Girls and Stories

I’ve been playing a new game after reading this post by sassymonkey on Blogher .  I’ve been making a list of my favourite fictional female characters.   This includes Lyra Silvertongue from the “His Dark Materials” series, Titty Walker and Nancy Blacket from “Swallows and Amazons”, Nanny Ogg and Granny Weatherwax, Lireal and Sabriel and so many more.

I found some interviews with authors and directors about the female characters in their stories: Hayao Miyazaki always seems to have strong girls in his movies.  Chihiro, Nausicaa and Mononoke Hime are just some of them.  The older women are impressive as well: Lady Eboshi, the warrior chief in Princess Mononoke, Yu-baaba and Zeniba, the twin witches in “Spirited Away” are all convincing, strong, powerful creations.

In this interview, Miyazaki speaks about his fascination with female leads.  Part of the reason he always has female lead characters is because he tries to create stories that do not fit easily into the usual formulas  of adventure and romance. He likes to juxtapose seemingly contradictory traits in his characters.  Nausicaa is a loving, nurturing girl  who is prepared to kill. Lady Eboshi is equally as fierce in her determination to destroy the forest, as she is to protect the damaged women who work for her. I love this quote, in which he speaks about his admiration for his characters:

“I don’t logically plan it that way. When we compare a man in action and a girl in action, I feel girls are more gallant. If a boy is walking with a long stride, I don’t think anything particular, but if a girl is walking gallantly, I feel “that’s cool.”

Garth Nix says something similar in this interview in which he describes the development of the story which eventually became “Sabriel”.

” … I wanted to explore the concept of a necromancer who uses his powers in the opposite way to what you would expect, in that he banishes creatures who have come back to life. So I expected to write a book about the Abhorsen, Sabriel’s father. However in writing the prologue I found Sabriel herself was much more interesting and I ended up writing about a young woman who is a kind of anti-necromancer, rather than a middle-aged man.”

That makes sense to me!

Phillip Pullman also has some of the most appealing girls in fiction. Sally Lockhart – so brave and true, strong and vulnrable.  Lyra Silvertongue, stubborn, honest and loyal.  And apparently Lyra is the spritual daughter of another favorite heroine of mine, Marion from Paul Berna’s “A Hundred Million Franks”.  Here Phillip Pullman speaks about this influence:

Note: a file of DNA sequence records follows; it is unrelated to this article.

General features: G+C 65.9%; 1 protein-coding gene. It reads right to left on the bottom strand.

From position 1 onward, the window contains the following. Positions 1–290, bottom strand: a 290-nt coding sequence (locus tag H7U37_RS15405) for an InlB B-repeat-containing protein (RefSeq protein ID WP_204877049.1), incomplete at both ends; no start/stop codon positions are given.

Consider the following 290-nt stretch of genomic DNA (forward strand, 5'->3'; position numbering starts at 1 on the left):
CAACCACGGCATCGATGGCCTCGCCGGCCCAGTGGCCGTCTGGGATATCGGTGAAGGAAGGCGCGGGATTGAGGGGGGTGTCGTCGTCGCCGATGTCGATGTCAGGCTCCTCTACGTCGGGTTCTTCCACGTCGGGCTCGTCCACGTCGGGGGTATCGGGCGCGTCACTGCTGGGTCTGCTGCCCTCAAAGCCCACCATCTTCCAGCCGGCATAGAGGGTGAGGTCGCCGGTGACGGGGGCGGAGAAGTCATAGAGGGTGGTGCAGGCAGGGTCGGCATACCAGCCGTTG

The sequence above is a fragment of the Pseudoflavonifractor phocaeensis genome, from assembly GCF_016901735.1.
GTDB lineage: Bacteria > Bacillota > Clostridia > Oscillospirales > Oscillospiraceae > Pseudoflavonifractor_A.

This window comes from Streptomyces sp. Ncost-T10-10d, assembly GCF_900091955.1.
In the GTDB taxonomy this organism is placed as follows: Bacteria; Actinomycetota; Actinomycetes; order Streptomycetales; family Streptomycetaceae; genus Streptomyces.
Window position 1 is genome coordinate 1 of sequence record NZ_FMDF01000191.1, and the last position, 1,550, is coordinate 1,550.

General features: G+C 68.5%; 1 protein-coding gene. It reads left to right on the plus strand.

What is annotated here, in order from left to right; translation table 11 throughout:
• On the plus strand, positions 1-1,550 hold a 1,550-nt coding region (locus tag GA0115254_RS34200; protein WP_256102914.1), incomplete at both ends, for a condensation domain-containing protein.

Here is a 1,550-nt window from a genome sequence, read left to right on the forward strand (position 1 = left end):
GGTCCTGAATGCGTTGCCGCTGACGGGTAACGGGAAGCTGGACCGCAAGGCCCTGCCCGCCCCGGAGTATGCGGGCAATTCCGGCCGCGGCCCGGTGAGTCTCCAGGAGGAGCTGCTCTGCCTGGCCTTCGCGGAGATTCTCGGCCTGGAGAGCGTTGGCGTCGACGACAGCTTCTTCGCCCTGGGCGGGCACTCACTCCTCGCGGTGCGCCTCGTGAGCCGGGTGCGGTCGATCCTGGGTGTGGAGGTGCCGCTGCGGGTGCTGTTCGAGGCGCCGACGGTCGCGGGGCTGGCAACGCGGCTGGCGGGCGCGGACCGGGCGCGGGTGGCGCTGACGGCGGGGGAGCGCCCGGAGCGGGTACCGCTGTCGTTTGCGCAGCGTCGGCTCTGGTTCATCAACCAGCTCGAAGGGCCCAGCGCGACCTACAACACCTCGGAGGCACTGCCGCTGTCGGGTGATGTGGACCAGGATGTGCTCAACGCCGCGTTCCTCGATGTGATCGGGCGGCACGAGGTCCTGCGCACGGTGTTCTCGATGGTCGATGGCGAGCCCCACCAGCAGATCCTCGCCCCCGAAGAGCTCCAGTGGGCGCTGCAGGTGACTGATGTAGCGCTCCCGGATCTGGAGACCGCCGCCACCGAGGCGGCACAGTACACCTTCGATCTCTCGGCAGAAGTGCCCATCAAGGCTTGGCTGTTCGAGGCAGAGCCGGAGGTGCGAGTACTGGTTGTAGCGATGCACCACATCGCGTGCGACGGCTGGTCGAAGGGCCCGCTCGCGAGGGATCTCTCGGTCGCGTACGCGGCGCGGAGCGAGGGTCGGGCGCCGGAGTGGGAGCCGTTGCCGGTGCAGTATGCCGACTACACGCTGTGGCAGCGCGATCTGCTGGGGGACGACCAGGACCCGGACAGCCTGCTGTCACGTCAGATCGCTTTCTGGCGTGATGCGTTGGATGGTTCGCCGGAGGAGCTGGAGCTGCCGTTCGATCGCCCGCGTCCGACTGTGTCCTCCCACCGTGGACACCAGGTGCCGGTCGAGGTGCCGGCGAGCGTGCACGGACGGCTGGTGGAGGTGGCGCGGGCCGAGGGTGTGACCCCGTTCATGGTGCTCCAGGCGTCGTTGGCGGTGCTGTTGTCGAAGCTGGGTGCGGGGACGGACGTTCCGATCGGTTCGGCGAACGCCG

“The point about that book for me was that on page 34, there was a drawing of some of the kids defying the crooks, and I fell in love with the girl in the drawing. She was a tough-looking, very French sort of character, with a leather jacket and socks rolled down to her ankles and blonde hair and black eyes, and altogether I thought she was the girl for me.

I wouldn’t be at all surprised – in fact, now I think about it, it’s obvious – to find that the girl on page 34 of A Hundred Million Francs is the girl who four decades later turned up in my own book Northern Lights, or The Golden Compass, where she was called Lyra.”

I loved Marion. She cared for all the abandoned and lost dogs in her village.  Whenever she was in trouble they would come running to look for her whenever she whistled.  She is the same tough, sharp tongued, loving character as Lyra. This theme – of a female character helping to tell a more compelling story – is also explored in this interesting article on “Women in His Dark Materials” by Christina M Huber: She concludes her article with this:

“Despite the fact that most children’s literature – especially adventure and fantasy stories – is still dominated by male characters, a female hero is not a novelty. However, it can be argued that having a girl as a central character helped Pullman convey his message substantially; the same way that having a male character describe finding his female side in his dæmon is more daring and potentially more powerful than a female character finding her male side. Pullman appeals for a positive holistic human existence, and he emphasises that by stressing the female side.”

Who are your favorite female characters?

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2 Comments (+add yours?)

  1. Jennifer
    Dec 19, 2008 @ 16:18:53

    Regarding His Dark materials, I read them back to back over the period of three days. I had never before been so engrossed in a novel. I was 30 years old and pregnant. Lyra is still one of the best female characters ever written, in my view.

  2. masha
    Dec 19, 2008 @ 16:51:37

    Yes I so agree. I think you would also enjoy his “Sally Lockheart” series. I think it starts with “The Ruby in the Smoke”, and then there is also “The Tiger in the Well”, “The Tin Princess”, “The Shadow in the North”. They are absolutely excellent, tragic, lovely books.

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